There is an urgent need for milk in Bam. Since the earthquakes virtually every mother's breast milk has dried up and so we urgently need powdered milk for the mothers to give them the strength to begin to produce their own milk again. I would appeal to anyone who can supply this powdered milk to do so immediately.

I have met the Governor General of Bam to discuss the reconstruction of the city. I have also met with the Iranian ministry of the Interior and the Directors of the five neighbouring regions to Bam. This last meeting was over a lunch of rice and bread - the staple food for the survivors.

I have been delighted by how quickly AMAR has responded, something I think is largely due to our policy of employing local staff who have a strong set of contacts on the ground.

We have had a very close working relationship for many years with the Iranian ministries of Finance and the Interior. And I believe we are the only charity with a tripartite agreement with those oganisations. This meant our medical teams get to work immediately in Bam and we provided the first team of engineers to being the reconstructing process.

Immediately after the earthquake thousands of ordinary people from all over Iran flocked to Bam to help, many of whom are still here, and the stories of kindness and sacrifice are overwhelming. The community support in Bam is a great source of strength, amongst the tragedy.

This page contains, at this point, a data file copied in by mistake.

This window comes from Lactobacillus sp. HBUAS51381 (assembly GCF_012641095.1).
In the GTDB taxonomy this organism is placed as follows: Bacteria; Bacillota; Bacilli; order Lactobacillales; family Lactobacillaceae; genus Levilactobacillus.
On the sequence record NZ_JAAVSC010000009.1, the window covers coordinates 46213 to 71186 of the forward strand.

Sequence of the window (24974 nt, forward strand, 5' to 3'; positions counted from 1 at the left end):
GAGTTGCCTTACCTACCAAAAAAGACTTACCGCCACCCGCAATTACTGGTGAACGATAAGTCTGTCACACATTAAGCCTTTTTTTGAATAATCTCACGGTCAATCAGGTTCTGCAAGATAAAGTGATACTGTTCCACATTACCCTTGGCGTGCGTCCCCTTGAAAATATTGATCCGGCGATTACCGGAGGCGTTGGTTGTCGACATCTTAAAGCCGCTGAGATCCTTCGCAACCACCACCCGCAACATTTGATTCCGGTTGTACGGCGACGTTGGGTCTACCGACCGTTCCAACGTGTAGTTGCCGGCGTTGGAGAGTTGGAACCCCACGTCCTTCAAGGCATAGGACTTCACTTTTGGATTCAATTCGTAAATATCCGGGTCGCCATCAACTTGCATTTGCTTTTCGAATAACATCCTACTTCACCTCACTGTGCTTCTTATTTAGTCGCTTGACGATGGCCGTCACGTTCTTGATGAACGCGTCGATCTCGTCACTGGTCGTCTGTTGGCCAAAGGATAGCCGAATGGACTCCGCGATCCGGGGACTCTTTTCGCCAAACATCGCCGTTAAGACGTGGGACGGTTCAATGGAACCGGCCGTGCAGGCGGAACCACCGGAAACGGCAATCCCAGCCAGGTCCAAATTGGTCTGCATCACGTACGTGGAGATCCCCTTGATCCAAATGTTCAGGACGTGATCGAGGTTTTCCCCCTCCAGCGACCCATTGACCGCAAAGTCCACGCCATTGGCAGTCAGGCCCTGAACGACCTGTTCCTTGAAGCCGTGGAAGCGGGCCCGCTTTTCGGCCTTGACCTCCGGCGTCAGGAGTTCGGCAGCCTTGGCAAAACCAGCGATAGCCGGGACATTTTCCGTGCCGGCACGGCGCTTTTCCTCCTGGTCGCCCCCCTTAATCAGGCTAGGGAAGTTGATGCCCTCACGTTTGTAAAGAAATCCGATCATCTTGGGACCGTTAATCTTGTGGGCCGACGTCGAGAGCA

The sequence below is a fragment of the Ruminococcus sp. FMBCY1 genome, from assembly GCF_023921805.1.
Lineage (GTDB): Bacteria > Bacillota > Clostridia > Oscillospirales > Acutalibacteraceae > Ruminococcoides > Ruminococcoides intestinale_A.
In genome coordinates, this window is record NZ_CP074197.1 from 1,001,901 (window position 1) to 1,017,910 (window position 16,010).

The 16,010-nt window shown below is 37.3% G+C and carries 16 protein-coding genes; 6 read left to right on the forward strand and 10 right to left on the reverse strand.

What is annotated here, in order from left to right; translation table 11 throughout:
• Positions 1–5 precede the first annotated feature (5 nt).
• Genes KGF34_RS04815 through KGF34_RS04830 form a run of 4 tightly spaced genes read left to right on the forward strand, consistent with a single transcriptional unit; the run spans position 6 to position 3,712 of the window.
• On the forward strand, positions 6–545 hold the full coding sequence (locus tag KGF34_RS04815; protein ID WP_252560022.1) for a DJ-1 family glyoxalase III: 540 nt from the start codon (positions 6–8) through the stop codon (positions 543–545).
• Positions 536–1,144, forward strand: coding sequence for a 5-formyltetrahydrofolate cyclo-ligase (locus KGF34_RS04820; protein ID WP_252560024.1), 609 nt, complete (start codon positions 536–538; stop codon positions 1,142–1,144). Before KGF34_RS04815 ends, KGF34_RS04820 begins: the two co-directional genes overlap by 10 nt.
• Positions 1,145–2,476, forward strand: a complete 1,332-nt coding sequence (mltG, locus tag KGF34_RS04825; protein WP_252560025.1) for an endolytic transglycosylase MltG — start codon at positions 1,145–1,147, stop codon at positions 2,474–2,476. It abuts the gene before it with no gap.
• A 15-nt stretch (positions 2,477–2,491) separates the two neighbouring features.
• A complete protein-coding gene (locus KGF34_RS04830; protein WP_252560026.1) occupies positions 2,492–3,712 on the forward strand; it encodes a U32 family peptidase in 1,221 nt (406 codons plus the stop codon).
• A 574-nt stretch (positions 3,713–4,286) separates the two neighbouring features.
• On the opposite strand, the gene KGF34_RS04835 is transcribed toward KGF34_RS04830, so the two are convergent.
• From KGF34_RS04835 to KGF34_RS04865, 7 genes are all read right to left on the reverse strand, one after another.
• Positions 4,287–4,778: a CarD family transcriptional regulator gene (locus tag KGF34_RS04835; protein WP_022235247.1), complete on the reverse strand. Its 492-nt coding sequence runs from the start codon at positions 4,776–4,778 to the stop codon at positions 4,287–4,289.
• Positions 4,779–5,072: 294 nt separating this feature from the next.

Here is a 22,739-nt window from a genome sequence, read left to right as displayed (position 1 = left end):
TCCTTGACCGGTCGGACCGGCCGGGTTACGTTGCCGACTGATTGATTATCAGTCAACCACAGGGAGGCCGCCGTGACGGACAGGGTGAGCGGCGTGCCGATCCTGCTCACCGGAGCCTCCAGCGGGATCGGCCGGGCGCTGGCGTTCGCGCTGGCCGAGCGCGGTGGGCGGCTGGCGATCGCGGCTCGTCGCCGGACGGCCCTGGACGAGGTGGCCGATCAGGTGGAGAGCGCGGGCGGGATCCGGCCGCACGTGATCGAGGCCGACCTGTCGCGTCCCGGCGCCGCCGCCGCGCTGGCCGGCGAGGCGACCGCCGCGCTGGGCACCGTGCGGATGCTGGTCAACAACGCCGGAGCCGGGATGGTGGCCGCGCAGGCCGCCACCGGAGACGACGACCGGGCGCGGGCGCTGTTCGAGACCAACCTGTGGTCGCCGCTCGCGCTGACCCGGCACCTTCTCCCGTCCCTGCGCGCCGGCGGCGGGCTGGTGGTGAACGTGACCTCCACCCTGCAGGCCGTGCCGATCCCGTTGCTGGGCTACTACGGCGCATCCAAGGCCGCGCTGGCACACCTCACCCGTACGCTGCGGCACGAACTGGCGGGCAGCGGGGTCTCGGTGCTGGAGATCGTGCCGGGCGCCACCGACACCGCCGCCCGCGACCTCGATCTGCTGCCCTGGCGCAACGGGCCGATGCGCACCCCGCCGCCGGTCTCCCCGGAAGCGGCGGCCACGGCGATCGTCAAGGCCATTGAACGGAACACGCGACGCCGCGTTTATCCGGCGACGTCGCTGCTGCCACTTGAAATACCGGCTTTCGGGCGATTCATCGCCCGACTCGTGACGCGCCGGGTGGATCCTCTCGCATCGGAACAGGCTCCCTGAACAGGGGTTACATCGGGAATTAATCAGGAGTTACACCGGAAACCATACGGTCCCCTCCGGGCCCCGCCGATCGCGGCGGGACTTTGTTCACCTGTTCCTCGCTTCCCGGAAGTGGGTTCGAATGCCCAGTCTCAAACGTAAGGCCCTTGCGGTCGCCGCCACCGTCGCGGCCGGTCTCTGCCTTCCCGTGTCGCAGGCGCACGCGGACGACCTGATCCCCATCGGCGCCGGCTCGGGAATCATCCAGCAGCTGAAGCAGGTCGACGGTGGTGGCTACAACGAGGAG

For years to come, Bam will need help to recover from this disaster. Please do give what you can to help.


Donations to AMAR can by made by clicking on the AMAR Appeal link on this page.

Thursday, January 08, 2004

We have received the following this afternoon from Emma in Southern Iraq.

As well as supporting in emergencies, such as the Bam earthquake, AMAR has long running projects to help the Marsh Arabs of Southern Iraq. On her way to Bam, Emma attended a seminar at Basrah university to agree how AMAR can continue to support this ancient, and much persecuted, people.



This morning a team of Iraqis team presented a synopsis of the findings of an extensive scientific study of the marshlands of southern Iraq. The Chancellor of the University of Basrah, Dr Salman, said that the study was a “landmark” in the process of restoring the marshes which were deliberately and systematically destroyed by Saddam Hussein.

Baroness Nicholson, the Chairman of AMAR International Charitable Foundation, addressed the seminar saying that the liberated Iraq was shining and flourishing under its new freedom. She said that Iraqis themselves had all the skills that they needed to rebuild their country and praised the dedication and commitment of the twenty-five strong team of Iraqi experts who had carried out the study.

AMAR was formed after the uprising of 1991 to assist the tens of thousands of refugees who fled their marshland homes to escape Saddam’s retaliatory assaults. It set up camps in Iran and provided healthcare, education and training for more than 200,000 refugees. After the intervention by the international community in April, AMAR has returned to the marshlands with the refugees and has quickly begun the process of rebuilding the schools and clinics which were destroyed by Saddam.